party grieved, to be recovered by action of trespass at common law, as a civil satisfaction ; but also 101. by way of fine to the king, which was his criminal amercement. The last statute, but by far the most se. vere and effectual of all, is that of 22 & 23 Car. II. c. 1, called the Coventry act; being occasioned by an assault on sir John Coventry in the street, and slitting his nose, in revenge (as was supposed) for some obnoxious words uttered by him in parliament. By this statute it is enacted, that if any person shall of malice aforethought, and by lying in wait, unlawfully cut out or disable the tongue, put out an eye, slit the nose, cut off a nose or lip, or cut off or disable any limb or member of any other person, with intent to maim or disfigure him ; such person, his counsellors, aiders, and abettors, shall be guilty of felony without benefit of clergy (k) (1). (e) See page 12.
no felony ; but to disfigure with an intent to dis() I Hawk. P. C. 112.
figure, is made so by this statute ; on which they (g) Brac. fol. 144.
were therefore indicted. And Coke, who was a disini Sir Edward Coke (3 Inst. 62.) has transcribed grace to the profession of the law, had the effronta record of Henry the Third's time, (Claus. 13 Hen. ery to rest his defence upon this point, that the asIII. m. 9.) by which a gentleman of Somersetshire sault was not committed with an intent to disfigure, and his wife appear to have been apprehended and but with an intent to murder; and therefore not committed to prison, being indicted for dealing thus within the statute. But the court held, that is a with John the monk, who was caught in adultery man attacks another to murder him with such an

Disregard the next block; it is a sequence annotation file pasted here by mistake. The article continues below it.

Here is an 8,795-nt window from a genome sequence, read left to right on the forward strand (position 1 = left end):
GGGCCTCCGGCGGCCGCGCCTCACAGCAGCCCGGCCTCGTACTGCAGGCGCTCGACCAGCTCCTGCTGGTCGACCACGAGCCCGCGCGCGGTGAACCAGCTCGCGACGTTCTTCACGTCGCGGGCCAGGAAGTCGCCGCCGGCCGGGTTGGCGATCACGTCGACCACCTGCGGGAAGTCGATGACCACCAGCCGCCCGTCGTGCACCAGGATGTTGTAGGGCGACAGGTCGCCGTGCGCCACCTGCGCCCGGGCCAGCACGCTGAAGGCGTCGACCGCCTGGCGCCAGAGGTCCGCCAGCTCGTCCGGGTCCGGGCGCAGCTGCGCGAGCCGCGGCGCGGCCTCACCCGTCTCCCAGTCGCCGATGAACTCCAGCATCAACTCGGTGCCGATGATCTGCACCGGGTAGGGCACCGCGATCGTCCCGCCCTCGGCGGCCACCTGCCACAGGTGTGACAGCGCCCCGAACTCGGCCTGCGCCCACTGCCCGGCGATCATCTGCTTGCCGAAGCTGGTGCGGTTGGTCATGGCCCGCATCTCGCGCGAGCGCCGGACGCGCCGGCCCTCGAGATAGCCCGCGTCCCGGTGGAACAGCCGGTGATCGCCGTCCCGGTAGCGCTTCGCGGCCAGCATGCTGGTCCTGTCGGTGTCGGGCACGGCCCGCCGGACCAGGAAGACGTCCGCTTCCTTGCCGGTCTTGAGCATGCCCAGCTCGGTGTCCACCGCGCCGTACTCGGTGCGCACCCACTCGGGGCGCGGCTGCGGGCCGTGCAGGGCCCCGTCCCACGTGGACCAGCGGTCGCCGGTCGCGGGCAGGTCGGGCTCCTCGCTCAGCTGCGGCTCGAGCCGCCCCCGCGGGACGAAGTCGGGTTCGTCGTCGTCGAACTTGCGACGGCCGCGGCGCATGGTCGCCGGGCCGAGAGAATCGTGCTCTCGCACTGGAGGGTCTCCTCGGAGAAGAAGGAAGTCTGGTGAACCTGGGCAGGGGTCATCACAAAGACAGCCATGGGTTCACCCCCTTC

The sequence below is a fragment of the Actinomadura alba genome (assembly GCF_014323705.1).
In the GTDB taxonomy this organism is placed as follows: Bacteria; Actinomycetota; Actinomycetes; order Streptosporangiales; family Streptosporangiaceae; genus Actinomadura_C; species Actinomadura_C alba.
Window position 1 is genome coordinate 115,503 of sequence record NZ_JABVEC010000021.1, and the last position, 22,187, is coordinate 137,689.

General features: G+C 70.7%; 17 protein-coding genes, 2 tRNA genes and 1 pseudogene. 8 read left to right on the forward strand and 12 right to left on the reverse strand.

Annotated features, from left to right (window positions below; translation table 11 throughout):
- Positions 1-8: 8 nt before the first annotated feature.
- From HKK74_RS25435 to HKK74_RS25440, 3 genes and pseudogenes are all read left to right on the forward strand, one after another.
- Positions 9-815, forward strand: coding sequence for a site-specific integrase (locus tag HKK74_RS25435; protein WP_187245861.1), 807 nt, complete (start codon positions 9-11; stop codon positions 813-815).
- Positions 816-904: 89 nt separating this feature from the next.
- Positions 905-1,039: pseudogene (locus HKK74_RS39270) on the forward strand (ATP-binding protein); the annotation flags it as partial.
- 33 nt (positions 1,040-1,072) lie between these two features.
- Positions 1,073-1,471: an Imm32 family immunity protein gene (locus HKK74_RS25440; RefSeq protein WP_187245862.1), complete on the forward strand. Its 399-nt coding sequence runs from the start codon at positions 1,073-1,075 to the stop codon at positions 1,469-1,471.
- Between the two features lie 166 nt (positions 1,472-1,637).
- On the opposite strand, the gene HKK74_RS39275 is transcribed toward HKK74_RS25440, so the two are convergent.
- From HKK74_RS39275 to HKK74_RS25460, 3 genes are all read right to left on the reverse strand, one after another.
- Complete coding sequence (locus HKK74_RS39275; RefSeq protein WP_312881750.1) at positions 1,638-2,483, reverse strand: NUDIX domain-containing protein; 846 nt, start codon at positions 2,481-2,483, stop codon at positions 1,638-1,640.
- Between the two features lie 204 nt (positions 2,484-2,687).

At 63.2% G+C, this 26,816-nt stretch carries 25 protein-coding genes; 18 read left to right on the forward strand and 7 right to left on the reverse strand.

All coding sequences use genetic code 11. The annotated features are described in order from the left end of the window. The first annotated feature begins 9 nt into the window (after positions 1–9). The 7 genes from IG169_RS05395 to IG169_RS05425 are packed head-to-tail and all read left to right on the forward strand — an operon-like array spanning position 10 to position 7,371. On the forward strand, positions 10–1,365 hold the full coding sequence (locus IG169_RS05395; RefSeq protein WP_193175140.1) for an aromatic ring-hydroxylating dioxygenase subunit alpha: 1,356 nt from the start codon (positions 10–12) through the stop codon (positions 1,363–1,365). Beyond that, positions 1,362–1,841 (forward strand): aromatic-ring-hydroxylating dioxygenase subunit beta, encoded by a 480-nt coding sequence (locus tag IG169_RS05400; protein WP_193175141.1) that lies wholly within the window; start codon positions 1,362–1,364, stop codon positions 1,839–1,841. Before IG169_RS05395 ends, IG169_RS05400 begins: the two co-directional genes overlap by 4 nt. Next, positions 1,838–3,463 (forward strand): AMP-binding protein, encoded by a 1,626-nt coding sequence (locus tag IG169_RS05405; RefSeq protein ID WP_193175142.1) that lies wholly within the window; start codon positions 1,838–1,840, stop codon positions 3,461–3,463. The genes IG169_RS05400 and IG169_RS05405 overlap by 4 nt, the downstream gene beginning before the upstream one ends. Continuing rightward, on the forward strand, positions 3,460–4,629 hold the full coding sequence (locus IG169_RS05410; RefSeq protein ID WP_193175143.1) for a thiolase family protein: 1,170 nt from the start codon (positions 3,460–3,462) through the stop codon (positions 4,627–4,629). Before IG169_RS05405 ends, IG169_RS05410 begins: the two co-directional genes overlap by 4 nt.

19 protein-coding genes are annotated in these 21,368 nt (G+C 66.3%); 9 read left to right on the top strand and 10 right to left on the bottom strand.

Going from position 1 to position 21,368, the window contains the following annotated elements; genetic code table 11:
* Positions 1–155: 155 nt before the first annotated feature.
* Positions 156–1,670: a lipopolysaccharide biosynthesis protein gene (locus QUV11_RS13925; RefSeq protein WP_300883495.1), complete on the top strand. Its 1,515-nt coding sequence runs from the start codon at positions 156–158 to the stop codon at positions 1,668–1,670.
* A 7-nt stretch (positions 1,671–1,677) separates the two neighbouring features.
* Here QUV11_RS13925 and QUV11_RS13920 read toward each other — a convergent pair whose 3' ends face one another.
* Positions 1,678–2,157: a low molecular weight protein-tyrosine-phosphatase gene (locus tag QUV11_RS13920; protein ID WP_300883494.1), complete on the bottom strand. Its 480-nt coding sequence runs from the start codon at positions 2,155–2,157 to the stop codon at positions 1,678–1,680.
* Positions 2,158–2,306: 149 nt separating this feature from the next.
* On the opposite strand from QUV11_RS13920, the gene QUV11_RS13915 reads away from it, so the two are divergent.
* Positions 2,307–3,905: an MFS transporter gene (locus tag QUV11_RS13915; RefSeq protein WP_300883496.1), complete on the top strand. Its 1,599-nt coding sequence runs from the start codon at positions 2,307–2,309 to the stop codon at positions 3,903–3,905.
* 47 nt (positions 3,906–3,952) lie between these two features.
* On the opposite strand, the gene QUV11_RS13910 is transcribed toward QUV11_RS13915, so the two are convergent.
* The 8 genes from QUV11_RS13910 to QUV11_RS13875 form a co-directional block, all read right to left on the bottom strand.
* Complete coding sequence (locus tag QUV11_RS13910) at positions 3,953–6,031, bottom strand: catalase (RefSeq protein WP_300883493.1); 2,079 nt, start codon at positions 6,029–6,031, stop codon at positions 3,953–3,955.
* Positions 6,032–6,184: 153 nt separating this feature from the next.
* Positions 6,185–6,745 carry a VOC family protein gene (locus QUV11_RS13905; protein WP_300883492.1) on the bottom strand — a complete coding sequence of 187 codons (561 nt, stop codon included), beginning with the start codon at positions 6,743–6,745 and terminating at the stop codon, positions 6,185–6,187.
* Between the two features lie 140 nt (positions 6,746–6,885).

instrument as a hedge-bill, which cannot but en
danger the disfiguring him; and in such attack hap(k) On this statute Mr. Coke, a gentleman of Suf- pens not to kill, but only to disfigure him; he may folk, and one Woodburn, a labourer, were indicted be indicted on this statute ; and it shall be left to in 1722 ; Coke for hiring and abetting Woodburn, the jury to determine whether it were not a design and Woodburn for the actual fact of slitting the to murder by disfiguring, and consequently a maii. nose of Mr. Crispe, Coke's brother-in-law. The cious intent to distigure as well as to murder. Accase was somewhat singular. The murder of Crispe cordingly the jury found them guilty of such prewas intended, and he was left for dead, being ter- vious intent to disfigure, in order to effect their ribly hacked and disfigured with a hedge-bill; but principal intent to murder, and they were both con. he recovered. Now the bare intent to murder is demned and executed. (State Trials, VI. 212.)